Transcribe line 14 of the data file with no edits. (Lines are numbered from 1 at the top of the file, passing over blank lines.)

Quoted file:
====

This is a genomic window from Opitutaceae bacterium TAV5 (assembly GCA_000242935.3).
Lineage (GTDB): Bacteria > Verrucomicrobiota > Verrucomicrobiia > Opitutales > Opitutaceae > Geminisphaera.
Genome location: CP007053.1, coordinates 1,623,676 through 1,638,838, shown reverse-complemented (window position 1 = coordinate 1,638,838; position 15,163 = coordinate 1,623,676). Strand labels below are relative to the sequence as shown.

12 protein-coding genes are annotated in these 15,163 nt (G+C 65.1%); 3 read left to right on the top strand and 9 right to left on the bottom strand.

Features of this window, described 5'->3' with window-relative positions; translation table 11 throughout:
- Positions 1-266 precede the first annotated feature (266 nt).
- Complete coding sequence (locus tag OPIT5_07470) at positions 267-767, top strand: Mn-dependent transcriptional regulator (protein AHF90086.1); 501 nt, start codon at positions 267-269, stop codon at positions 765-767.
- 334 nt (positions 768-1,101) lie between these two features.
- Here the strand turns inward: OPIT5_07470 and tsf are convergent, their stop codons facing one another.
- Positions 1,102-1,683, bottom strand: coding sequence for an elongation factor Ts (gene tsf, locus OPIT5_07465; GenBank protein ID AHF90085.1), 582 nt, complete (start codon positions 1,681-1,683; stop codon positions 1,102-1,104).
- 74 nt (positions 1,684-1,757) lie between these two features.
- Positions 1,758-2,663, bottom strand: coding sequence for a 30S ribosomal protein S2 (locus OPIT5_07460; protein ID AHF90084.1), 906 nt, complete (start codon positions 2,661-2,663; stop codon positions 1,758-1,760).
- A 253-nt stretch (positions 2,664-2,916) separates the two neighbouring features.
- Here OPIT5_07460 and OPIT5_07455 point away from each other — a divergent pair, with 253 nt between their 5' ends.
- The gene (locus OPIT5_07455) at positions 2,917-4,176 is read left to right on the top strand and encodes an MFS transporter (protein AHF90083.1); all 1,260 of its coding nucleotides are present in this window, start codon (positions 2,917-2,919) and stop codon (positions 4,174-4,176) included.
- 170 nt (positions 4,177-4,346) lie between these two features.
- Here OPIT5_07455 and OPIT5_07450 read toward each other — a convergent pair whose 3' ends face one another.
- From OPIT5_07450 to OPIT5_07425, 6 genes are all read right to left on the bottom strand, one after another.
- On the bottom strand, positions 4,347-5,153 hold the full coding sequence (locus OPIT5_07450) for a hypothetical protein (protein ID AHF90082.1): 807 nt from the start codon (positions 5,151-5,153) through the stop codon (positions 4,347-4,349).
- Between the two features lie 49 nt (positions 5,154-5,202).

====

- Here OPIT5_07460 and OPIT5_07455 point away from each other — a divergent pair, with 253 nt between their 5' ends.